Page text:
Sustainability, Volume 12, Issue 10 (May-2 2020) – 395 articles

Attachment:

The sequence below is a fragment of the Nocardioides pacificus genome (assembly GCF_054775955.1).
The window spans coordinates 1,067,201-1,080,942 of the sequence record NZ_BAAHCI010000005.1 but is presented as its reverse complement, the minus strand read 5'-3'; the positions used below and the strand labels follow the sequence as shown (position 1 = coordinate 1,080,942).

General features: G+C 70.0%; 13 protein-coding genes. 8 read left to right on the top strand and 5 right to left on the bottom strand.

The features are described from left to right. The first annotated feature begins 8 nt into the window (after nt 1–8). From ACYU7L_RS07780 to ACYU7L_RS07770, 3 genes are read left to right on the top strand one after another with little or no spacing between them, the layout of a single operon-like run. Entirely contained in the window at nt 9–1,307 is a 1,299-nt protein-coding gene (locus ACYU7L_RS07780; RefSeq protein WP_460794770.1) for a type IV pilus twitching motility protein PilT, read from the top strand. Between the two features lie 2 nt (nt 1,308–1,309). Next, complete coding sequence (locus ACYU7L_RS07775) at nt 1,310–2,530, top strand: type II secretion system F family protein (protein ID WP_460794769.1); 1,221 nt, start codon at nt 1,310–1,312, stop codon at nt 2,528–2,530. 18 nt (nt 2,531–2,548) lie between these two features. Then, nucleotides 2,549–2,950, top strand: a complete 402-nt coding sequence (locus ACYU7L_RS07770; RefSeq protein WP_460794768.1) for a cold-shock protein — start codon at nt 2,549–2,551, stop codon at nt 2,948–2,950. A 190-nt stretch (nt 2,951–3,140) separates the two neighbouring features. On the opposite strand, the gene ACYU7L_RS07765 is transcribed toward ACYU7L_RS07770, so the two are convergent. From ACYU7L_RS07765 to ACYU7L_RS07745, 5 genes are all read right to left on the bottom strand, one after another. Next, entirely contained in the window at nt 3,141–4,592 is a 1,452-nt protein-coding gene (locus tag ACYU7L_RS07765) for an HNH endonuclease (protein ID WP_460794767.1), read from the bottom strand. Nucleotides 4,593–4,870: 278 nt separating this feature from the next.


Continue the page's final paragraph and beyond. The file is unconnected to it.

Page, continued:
Cover Story (view full-size image): This study examines urban sprawl in Belgium over six decades, from 1950 to 2010. It highlights that sprawl is a self-reinforcing process, i.e., sprawl fuels further sprawl over time. Three sprawl indices were employed: the degree of urban dispersion, the degree of urban permeation of the landscape, and the built-up land uptake per capita. These three indices consider both the growth of built-up areas and population density to measure the magnitude of sprawl. It appears that the increase in the degree of dispersion is locally driven by previous values of dispersion, i.e., dispersion provides an adequate milieu for further dispersion. According to these results, more restrictive land use policies are required in places where built areas are initially quite dispersed. The data that support the findings of this study are openly available. View this paper
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